SIG Sauer M400 Rifle Review: SIG So Good
Table of Contents
The AR-15 platform (and this includes the M16 and M4) is one of the most popular ones in the industry. There are many firearms manufacturers who have their own version of the 5.56 NATO rifle, and who continue improving and innovating on the design. I still can’t help but think about how the plans for the AR-15 were nearly scrapped by the Army… anyway, yes we’ve covered SIG guns like the P238, P250 and P229, but few carry as much intrigue as SIG’s M400.
When SIG Sauer set out to make their own M4-based rifle in the 2000’s, they weren’t about to make another run-of-the-mill semi-automatic. There are enough of those, and SIG knew that going in. The M400 does indeed make use of the traditional AR platform, but it has a few advanced features which make it unique right out of the box. Also, The M400 is available in 300 BLK caliber as well.
Here are some of the M400’s specs. The version we were using for the sake of this review was the M400 Predator. It was awesome to be able to shoot this beast of a weapon, if only for a few hours. Okay, let’s go.
SIG Sauer M400 Rifle Specs
- Caliber – 5.56mm.
- System – direct impingement, semi-automatic.
- Length – 36.5 inches.
- Width – 2.5 inches.
- Height – 7 inches.
- Barrel length – 18 inches.
- Barrel material – stainless steel.
- Weight – 7.6 lbs.
- Capacity – 5 rounds (included), 30 rounds (standard).
- Compatible with any AR-style magazine.
- Introduced: 2010.
- MSRP: $1446.
SIG Sauer M400 Rifle Build
SIG Sauer M400 Rifle Build
The upper and lower receivers are made of 7075-T6 aluminum, and they have a hard coat anodized finish. The stock is telescopic, with six positions to choose from, and it is located on a standard size buffer tube. The top is a flattop, with classic M4 feed ramps, case deflector, and forward-assist. Everything is where it should be, but it has a nice SIG touch to it.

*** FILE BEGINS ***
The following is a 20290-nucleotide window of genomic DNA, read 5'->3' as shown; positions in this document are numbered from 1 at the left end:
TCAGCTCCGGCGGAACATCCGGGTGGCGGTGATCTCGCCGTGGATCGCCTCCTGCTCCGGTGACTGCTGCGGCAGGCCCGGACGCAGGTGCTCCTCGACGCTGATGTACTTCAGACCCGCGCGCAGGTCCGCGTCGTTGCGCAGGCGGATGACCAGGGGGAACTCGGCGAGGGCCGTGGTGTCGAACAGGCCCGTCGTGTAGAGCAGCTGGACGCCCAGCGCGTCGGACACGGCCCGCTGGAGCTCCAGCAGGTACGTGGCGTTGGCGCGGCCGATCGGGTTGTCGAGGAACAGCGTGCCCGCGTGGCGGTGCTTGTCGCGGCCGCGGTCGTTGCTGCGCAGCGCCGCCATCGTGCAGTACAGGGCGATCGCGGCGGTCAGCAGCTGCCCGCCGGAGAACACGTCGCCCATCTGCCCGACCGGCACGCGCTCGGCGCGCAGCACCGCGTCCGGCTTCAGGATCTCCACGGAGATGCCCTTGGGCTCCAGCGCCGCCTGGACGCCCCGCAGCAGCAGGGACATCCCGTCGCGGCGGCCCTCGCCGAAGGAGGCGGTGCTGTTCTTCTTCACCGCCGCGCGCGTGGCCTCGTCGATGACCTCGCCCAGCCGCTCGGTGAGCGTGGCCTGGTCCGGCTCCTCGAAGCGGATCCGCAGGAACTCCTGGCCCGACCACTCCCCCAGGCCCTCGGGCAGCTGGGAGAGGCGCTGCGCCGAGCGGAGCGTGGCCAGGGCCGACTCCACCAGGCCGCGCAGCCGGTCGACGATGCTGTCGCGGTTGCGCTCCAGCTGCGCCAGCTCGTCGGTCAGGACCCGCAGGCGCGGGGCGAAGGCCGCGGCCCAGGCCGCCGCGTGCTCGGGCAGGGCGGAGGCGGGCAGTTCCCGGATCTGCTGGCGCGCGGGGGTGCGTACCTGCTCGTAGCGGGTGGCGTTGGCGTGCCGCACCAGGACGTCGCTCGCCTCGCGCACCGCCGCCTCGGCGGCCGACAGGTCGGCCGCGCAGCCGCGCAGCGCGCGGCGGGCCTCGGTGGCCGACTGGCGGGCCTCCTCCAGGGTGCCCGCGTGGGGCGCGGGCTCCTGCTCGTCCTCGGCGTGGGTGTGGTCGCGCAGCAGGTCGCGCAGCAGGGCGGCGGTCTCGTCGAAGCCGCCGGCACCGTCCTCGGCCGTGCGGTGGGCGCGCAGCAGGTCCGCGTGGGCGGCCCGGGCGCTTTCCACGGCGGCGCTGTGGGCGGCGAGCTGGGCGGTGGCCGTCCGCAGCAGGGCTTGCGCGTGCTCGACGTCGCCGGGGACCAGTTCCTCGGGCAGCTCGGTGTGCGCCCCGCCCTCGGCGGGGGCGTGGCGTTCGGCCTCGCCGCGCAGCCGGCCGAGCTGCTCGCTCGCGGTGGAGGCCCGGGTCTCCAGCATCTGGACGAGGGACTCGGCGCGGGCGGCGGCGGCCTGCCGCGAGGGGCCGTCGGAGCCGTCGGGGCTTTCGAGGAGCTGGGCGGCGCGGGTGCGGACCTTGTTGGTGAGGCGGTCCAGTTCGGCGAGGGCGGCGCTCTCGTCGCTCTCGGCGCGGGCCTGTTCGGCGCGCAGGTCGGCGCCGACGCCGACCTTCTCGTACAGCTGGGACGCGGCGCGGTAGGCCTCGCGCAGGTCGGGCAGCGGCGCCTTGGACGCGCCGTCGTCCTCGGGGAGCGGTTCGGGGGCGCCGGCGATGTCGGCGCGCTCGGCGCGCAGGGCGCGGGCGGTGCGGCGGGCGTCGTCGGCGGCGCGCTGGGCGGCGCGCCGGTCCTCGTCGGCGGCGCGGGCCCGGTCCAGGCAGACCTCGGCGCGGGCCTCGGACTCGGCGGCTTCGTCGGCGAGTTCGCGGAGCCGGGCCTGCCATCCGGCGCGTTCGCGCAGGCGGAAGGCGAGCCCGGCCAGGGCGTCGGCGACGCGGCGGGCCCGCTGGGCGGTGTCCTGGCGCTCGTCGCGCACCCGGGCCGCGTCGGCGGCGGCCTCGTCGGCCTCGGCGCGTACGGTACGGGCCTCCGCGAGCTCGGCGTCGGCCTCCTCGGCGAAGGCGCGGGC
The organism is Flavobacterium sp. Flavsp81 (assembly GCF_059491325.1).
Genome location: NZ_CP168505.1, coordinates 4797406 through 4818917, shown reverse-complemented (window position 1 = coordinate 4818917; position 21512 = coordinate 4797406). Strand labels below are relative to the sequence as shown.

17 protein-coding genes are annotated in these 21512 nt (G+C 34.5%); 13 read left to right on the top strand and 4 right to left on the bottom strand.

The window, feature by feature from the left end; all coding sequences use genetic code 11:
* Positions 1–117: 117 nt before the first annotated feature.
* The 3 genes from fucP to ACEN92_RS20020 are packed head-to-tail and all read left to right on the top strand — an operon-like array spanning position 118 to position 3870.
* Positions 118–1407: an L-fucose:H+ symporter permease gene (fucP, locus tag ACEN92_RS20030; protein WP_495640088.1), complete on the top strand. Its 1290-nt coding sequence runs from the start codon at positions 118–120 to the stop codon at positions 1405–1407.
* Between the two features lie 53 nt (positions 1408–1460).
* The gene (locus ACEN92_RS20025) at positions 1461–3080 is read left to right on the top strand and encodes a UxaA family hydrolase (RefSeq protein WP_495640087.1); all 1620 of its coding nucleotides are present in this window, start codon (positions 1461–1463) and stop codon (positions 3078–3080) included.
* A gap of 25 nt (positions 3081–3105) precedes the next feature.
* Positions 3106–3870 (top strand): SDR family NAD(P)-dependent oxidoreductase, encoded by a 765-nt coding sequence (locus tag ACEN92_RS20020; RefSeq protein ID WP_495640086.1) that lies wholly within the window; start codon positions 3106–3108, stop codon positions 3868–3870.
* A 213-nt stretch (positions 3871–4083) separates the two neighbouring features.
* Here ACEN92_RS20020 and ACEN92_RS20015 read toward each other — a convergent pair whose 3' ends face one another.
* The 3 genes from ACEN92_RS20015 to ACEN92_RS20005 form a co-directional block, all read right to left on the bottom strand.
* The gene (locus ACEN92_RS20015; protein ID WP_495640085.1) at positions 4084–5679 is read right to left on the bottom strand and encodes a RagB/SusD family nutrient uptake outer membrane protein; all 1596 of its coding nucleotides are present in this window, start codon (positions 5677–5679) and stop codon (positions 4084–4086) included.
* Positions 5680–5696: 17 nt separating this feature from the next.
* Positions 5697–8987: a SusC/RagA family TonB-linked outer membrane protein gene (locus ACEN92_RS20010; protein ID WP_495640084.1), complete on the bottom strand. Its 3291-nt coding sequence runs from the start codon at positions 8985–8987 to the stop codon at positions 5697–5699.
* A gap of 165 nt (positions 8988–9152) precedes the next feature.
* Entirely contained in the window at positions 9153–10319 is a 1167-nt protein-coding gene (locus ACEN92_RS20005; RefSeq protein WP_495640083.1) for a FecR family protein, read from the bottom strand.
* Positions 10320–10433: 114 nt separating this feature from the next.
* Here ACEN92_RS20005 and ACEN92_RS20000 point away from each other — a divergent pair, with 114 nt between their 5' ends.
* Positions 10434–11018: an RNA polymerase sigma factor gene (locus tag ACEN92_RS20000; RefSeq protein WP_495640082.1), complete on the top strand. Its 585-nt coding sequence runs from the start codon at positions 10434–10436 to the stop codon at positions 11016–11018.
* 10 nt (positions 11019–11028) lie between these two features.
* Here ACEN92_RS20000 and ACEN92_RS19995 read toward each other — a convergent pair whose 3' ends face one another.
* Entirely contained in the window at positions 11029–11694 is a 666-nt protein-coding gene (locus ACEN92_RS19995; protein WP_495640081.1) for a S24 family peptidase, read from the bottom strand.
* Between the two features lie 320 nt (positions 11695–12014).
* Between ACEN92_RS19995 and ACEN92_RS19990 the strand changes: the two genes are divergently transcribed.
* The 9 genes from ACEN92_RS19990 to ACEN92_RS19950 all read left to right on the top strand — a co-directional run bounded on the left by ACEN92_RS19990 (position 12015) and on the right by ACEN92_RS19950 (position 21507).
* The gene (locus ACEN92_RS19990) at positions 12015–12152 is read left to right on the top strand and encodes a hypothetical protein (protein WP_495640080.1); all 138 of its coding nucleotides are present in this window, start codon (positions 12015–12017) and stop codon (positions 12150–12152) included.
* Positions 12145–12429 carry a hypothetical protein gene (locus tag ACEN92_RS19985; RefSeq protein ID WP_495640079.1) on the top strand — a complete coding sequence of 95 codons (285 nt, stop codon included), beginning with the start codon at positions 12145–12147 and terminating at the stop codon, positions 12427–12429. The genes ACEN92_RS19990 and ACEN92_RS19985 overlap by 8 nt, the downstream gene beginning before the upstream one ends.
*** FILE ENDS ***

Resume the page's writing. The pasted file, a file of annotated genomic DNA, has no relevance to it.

The M400 has quick detach points on both sides, on top of the more traditional sling swivels. There is an ambi magazine release (with an extended piece which helps prevent an unintentional release), a flared mag well for easier insertion, and a safe/semi selector is on the traditional left. The selection occurs on the left, but both sides will allow you to tell whether the selector is on safe or semi.
As for the insides, the bolt carrier has a phosphate finish. The barrel is chrome-lined and also with a phosphate-finished. There is an A2-style flash hider, and a stock trigger which is unsurprisingly nice. I say it doesn’t surprise me, just because it is a SIG, and therefore I trust that for the extra money I am investing, I will get something which I won’t necessarily want or need to replace immediately. The grip is rubber overmold, and this one is a judgement call. I can see how there are those who will want to upgrade it, but I had no problems or complaints. Standard grip. Good enough for me.
One thing I may have changed in include maybe one more picatinny rail option right from the start, rather than have all M-LOK Magpul rails on the handguard. Overall, he thing looks great right out of the box, but how does it shoot?
SIG Sauer M400 Rifle Shooting
I have always loved the way AR-style rifle cycle. They rarely let me down, and this is true especially for the newer models. Direct impingement is great for certain uses, and the AR platform takes full advantage of the gases which the cartridge releases. The M400 is designed to be used as is, without any additions. Obviously, you could add whatever you want, but SIG advertised this weapon as one which is highly shootable and adaptable from the get-go. Thankfully, it really is. It would be disappointing if that were not the case, but SIG comes through as usual.
AR-style rifles are so easy to handle, and these newer ones are such a pleasure to shoot. SIG have always made quality firearms, and this one is no different. Regardless of the position or the ammo I was using, the rifle delivered. It is a fun weapon, and I have no doubt that those who use it for actual tactical purposes are also happy with it.
Like I said, I didn’t add a thing. I used the stock sights – something I hadn’t done in a while, to be honest – and stock handrail, and it took me nack to the first time I had fired an M16, for some reason. I found myself smiling as I took the kneeling position for a mag change. M4’s are fun, and the M400 is a lot of fun. The trigger weight is about 5 lbs, and it handles nicely. Like I said – fun. I mean, everything is different in an emergency situation, but this review isn’t meant to emulate a battle.
SIG Sauer M400 Rifle Magazine
The M400 Predator comes with a state-compliant 5-round aluminum magazine from SIG, though the standard capacity is 30 rounds, just like any AR/M16 rifle. Many aftermarket mags are available: 10-, 20-, 40-, 60-, and even 100-round magazines are there for purchasing, in aluminum and steel builds.
SIG Sauer M400 Rifle Accessories